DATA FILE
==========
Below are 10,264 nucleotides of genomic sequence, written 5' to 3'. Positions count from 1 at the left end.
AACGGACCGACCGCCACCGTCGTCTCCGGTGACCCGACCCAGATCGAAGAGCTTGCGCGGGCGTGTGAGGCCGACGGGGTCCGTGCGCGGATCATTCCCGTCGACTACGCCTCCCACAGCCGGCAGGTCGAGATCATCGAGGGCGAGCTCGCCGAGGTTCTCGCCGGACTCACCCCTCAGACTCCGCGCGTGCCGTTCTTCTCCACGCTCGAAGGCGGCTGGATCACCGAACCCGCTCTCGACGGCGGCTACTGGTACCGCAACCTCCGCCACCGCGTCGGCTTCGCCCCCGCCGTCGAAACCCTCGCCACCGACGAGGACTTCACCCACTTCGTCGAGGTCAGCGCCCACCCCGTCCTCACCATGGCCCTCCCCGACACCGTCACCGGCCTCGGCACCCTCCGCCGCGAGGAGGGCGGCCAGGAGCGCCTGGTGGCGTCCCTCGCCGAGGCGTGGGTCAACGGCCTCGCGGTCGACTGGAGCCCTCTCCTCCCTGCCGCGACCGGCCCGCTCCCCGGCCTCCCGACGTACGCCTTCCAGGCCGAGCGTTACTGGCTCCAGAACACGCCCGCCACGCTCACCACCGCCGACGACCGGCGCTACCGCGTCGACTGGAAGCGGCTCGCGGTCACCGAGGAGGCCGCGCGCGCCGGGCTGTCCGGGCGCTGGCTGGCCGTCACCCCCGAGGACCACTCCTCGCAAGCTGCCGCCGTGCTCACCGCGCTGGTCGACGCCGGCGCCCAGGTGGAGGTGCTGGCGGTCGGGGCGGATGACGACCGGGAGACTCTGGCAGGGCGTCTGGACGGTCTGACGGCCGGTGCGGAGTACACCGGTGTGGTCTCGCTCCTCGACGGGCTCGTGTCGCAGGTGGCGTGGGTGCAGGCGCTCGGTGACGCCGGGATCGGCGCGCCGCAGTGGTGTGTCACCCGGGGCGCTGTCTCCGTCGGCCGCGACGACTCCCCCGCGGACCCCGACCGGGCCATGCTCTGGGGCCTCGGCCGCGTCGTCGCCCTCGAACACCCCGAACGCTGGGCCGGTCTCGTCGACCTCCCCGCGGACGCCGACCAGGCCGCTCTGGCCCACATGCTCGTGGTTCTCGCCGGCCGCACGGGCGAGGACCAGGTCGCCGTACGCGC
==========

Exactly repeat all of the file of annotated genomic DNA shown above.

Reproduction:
Below are 10,264 nucleotides of genomic sequence, written 5' to 3'. Positions count from 1 at the left end.
AACGGACCGACCGCCACCGTCGTCTCCGGTGACCCGACCCAGATCGAAGAGCTTGCGCGGGCGTGTGAGGCCGACGGGGTCCGTGCGCGGATCATTCCCGTCGACTACGCCTCCCACAGCCGGCAGGTCGAGATCATCGAGGGCGAGCTCGCCGAGGTTCTCGCCGGACTCACCCCTCAGACTCCGCGCGTGCCGTTCTTCTCCACGCTCGAAGGCGGCTGGATCACCGAACCCGCTCTCGACGGCGGCTACTGGTACCGCAACCTCCGCCACCGCGTCGGCTTCGCCCCCGCCGTCGAAACCCTCGCCACCGACGAGGACTTCACCCACTTCGTCGAGGTCAGCGCCCACCCCGTCCTCACCATGGCCCTCCCCGACACCGTCACCGGCCTCGGCACCCTCCGCCGCGAGGAGGGCGGCCAGGAGCGCCTGGTGGCGTCCCTCGCCGAGGCGTGGGTCAACGGCCTCGCGGTCGACTGGAGCCCTCTCCTCCCTGCCGCGACCGGCCCGCTCCCCGGCCTCCCGACGTACGCCTTCCAGGCCGAGCGTTACTGGCTCCAGAACACGCCCGCCACGCTCACCACCGCCGACGACCGGCGCTACCGCGTCGACTGGAAGCGGCTCGCGGTCACCGAGGAGGCCGCGCGCGCCGGGCTGTCCGGGCGCTGGCTGGCCGTCACCCCCGAGGACCACTCCTCGCAAGCTGCCGCCGTGCTCACCGCGCTGGTCGACGCCGGCGCCCAGGTGGAGGTGCTGGCGGTCGGGGCGGATGACGACCGGGAGACTCTGGCAGGGCGTCTGGACGGTCTGACGGCCGGTGCGGAGTACACCGGTGTGGTCTCGCTCCTCGACGGGCTCGTGTCGCAGGTGGCGTGGGTGCAGGCGCTCGGTGACGCCGGGATCGGCGCGCCGCAGTGGTGTGTCACCCGGGGCGCTGTCTCCGTCGGCCGCGACGACTCCCCCGCGGACCCCGACCGGGCCATGCTCTGGGGCCTCGGCCGCGTCGTCGCCCTCGAACACCCCGAACGCTGGGCCGGTCTCGTCGACCTCCCCGCGGACGCCGACCAGGCCGCTCTGGCCCACATGCTCGTGGTTCTCGCCGGCCGCACGGGCGAGGACCAGGTCGCCGTACGCGC